In the last 20 years Malaysian hockey had the services of 3 foreign coaches and 3 local coaches. The first of the foreign coach was Terry Walsh, who was successful in taking Malaysia to Barcelona 92 Olympics. He was assisted by a notable player who turned to coaching on his retirement and it was Stephen Van Huizen. Terry left Malaysia in acrimonious terms and through the good office of Paul Lissek, as coach of Germany, he recommended Volker Knapp to become the coach. An interesting arrangement was reached with Paul Lissek as the consultant. Assisting Volker Knapp was again Stephen Van Huizen. Volker was successful in taking Malaysia to Atlanta 96 Olympics and the finals of the Commonwealth Games 98. Unfortunately differences between the consultant and the coach, saw Volker Knapp leave Malaysia in unfriendly terms.
By this time Stephen had graduated as a world class coach having served as a pupil of Terry Walsh, Volker Knapp and in certain ways with Paul Lissek. Stephen successfully took Malaysia to the Sydney Olympics 2000, while Lissek still remained as consultant. When Paul Lissek faced a so called players revolt in the German team, he found the safe haven in Malaysia and became the national coach for Malaysia for the 2002 World Cup. Sadly Stephen had to take a step back to be his assistant. It must be noted that for all purposes, Stephen seemed to be part of a successful period in Malaysian hockey where Malaysia was featuring in all the Olympics and the World Cups (except for the 1994). Mind you 5 out of 6 tournaments and surely that would make him the most successful local coach in modern times.
Therefore when Lissek was forced to become consultant again, the hockey administrators were looking for a local coach as the national coach. On merits it should have been Stephen and rightfully he was offered. However he was put in a "fix", to choose between his banking career and a full time professional coach. For Stephen it became a cost- benefit exercise and included not wanting the family and his quality of life to suffer. So he put a remuneration package proposal which had the hockey administrators "eyes" pop out. Unable to appreciate Stephen's dilemma, they just branded him as a "gold digger" and left him out of the coaching circle. Yet years later the same decision makers were remunerating the other "gold diggers" without Stephen's wealth of experience and knowledge, in comparable amounts.
Wallace Tan took over from Lissek and his outing as a coach with the national team was a disaster. Failure to qualify for Athens Olympics 2004, World Cup 2006 and 6th at the Doha Asian Games were the credentials of Wallace. A professional, he made no excuses and was prepared to take the responsibility. Lissek still continued as consultant.
The hockey administrators had been blinded by friendships and some form of nationalistic outlook and therefore did not recognise the need to develop talents not only among players but also officials like coaches. This probably laid the foundation for the series of disasters to follow in Malaysian hockey.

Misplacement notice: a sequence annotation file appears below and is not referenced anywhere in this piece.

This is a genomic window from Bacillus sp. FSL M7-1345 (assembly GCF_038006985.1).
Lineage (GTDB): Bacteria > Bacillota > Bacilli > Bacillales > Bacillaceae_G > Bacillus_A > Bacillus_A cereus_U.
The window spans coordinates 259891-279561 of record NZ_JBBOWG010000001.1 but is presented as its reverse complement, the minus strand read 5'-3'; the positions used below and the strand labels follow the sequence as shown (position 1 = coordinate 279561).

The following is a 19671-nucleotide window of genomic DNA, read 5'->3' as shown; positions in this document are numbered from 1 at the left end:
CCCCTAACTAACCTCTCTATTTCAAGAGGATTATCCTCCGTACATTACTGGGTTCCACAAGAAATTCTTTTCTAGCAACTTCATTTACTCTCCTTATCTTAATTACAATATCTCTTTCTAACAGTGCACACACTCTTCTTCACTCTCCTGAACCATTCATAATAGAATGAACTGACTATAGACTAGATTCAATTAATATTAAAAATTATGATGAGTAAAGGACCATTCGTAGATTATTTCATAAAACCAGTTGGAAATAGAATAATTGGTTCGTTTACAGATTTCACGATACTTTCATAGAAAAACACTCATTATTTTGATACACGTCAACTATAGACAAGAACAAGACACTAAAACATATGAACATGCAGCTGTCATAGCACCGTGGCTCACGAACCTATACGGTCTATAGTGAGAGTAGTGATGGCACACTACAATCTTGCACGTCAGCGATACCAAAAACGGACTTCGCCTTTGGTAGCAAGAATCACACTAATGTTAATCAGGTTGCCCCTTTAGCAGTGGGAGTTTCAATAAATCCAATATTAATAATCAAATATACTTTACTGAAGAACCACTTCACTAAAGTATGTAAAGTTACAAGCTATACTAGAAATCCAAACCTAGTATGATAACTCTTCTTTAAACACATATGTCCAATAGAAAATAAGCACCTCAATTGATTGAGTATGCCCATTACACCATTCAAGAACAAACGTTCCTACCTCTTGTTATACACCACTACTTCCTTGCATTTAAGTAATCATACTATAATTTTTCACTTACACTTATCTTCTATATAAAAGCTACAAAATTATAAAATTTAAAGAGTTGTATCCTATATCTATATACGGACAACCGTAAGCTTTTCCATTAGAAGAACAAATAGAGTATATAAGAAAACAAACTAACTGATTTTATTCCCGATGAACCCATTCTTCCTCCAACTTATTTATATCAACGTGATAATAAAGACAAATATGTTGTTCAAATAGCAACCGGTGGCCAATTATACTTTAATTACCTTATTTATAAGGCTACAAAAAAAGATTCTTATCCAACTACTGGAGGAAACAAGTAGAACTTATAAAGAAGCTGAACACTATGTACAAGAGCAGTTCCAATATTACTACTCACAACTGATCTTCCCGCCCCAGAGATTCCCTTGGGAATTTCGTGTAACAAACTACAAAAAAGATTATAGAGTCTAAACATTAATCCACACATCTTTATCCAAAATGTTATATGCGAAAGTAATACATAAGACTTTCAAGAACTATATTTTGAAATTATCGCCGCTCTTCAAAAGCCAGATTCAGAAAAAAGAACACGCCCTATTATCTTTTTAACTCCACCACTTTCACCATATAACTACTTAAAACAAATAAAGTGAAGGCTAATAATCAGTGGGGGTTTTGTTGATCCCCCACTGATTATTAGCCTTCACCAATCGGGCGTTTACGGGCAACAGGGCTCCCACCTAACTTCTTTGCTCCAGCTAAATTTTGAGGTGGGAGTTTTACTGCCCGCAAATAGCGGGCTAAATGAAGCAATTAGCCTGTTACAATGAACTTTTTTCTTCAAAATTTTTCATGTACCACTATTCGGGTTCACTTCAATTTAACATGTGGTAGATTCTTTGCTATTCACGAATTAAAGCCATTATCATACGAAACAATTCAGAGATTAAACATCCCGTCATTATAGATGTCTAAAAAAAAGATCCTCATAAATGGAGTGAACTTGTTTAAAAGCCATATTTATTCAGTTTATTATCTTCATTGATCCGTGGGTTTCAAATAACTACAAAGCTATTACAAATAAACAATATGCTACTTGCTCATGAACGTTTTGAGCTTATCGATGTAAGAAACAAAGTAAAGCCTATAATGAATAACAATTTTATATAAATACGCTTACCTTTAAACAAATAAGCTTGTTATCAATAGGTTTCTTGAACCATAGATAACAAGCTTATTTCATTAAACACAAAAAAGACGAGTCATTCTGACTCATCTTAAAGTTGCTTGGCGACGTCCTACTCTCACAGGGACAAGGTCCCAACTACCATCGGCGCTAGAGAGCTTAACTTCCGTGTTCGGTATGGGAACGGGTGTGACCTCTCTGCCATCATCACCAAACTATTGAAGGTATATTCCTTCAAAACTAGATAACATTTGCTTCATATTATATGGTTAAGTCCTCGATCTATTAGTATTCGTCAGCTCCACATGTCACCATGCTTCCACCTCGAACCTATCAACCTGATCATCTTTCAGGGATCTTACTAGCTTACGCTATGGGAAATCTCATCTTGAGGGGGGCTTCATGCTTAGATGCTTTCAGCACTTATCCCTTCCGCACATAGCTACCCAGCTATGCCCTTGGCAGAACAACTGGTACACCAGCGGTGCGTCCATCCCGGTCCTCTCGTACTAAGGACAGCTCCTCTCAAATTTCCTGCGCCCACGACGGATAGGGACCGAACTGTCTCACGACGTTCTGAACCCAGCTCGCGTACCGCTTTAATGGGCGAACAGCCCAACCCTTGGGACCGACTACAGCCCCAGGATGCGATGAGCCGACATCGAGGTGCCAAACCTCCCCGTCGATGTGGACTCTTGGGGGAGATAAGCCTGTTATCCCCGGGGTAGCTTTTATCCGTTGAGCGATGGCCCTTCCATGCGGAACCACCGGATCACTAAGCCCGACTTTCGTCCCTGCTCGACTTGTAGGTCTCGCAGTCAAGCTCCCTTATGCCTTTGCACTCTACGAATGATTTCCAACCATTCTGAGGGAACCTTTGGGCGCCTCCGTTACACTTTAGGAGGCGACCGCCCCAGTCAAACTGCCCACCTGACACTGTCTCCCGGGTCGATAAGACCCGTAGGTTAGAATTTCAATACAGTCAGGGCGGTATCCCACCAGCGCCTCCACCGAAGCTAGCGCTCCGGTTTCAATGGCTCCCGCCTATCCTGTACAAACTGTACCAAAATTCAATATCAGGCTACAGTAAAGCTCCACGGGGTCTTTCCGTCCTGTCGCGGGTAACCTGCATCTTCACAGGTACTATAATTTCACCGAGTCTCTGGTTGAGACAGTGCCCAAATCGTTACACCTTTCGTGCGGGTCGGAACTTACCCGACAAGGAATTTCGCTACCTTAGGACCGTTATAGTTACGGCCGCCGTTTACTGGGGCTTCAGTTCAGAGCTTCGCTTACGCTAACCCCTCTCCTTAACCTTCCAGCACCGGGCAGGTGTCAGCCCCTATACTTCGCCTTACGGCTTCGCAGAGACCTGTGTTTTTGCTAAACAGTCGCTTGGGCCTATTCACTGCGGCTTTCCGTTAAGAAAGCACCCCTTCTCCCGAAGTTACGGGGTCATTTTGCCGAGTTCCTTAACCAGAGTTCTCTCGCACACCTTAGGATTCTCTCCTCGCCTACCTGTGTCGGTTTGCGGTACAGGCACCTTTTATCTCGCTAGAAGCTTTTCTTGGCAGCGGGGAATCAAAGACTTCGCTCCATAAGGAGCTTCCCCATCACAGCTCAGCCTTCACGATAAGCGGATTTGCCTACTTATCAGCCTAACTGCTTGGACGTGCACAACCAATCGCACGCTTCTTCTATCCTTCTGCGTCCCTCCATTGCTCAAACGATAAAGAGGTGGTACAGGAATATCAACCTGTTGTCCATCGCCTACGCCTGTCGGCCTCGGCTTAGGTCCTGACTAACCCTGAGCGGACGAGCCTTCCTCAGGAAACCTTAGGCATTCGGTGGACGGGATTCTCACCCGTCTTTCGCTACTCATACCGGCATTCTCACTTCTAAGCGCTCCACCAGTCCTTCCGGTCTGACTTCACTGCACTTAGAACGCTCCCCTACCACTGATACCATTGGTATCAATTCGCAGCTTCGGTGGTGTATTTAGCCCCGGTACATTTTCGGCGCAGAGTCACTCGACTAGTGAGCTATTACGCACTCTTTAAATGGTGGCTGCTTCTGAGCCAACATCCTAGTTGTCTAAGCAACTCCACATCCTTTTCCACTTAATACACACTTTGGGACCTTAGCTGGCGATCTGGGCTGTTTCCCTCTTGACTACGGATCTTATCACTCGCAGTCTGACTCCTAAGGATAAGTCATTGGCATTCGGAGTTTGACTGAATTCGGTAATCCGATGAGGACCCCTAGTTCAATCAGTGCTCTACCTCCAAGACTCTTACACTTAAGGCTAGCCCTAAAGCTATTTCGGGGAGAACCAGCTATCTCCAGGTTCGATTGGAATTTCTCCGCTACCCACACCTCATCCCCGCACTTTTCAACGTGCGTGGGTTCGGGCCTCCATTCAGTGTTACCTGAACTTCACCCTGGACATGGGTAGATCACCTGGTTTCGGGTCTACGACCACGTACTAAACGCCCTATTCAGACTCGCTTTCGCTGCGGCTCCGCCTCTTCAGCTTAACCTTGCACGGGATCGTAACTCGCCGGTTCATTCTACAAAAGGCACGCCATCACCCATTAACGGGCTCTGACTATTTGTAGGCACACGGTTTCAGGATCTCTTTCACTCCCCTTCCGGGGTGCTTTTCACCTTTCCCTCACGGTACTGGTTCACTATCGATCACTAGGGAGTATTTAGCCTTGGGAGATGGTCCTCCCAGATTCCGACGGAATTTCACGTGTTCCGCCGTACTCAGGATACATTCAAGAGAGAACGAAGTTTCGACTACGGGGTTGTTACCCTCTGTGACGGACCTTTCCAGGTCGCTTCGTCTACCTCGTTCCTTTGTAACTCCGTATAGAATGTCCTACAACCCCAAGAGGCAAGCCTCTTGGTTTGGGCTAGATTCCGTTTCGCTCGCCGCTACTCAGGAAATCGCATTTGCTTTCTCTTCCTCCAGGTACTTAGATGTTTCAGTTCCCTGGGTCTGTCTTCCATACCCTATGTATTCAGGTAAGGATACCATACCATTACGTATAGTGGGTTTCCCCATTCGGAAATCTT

The next coach appointed was Sarjit Singh, whose credentials as a player is highly noteworthy. However when he was appointed as a national coach, the hockey administrators failed to recognise the track record of the coach, particularly his qualification and achievements. Indeed it would be an impossible task as there were only a few locals ( could be counted by the fingers), who could really occupy the seat of national coach. Sarjit Singh's heavy indulgence with the management of MHF may have magnified the shortcomings of the national team particularly the failure to qualify for Beijing Olympics 2008. This was compounded by the erratic performance i.e finalists in one year for Sultan Azlan Shah Trophy and the following year hogging to the last position. Complicating the whole scenario is the allegations of "match fixing".
By which time there was already a nationwide call for change and inevitably the coach becomes the first in the "guillotine" list. The hockey administrators decided that a foreign coach is the best solution to check the slide in Malaysian hockey or maybe as an excuse to get rid of Sarjit.. Please refer to the stories relating to the search of foreign coach in Part 1 & 2 of this article.
The key question that troubles me is: Why Stephen the most successful local coach in terms of international achievements has been sidelined? Literally, 3 Olympics and 2 World Cup as coach or assistant coach and yet he is left in the cold. Simply because he wanted to safeguard the quality of life his family and to which he is accustomed too. Is that wrong?
While the hockey administrators do not go for the best local coaches, then they should get a highly recognise foreign coach, whose job also includes training coaches on "internship". Stephen is a product of that exercise. Despite the promises and 5 months into the taking over of MHF, it would seem that they are reverting to another local coach as the national coach. Tai Beng Hai is a great personality and is making the right moves. He has a good assistant in Nor Saiful but both of them shall be under tremendous pressure as the expectations are high. Is it wise to torment them with such pressure at such an early stage of their coaching career. Ideally these 2 lads should go through the "apprenticeship" as what Stephen went through before they inherit the chair of national coach.
Well ! Our hockey administrators are "short sighted", and lack the foresight which makes them"clueless" in their approach. A price Malaysian hockey has to pay, the continuing deteriorating standards in the game and ultimately our world ranking.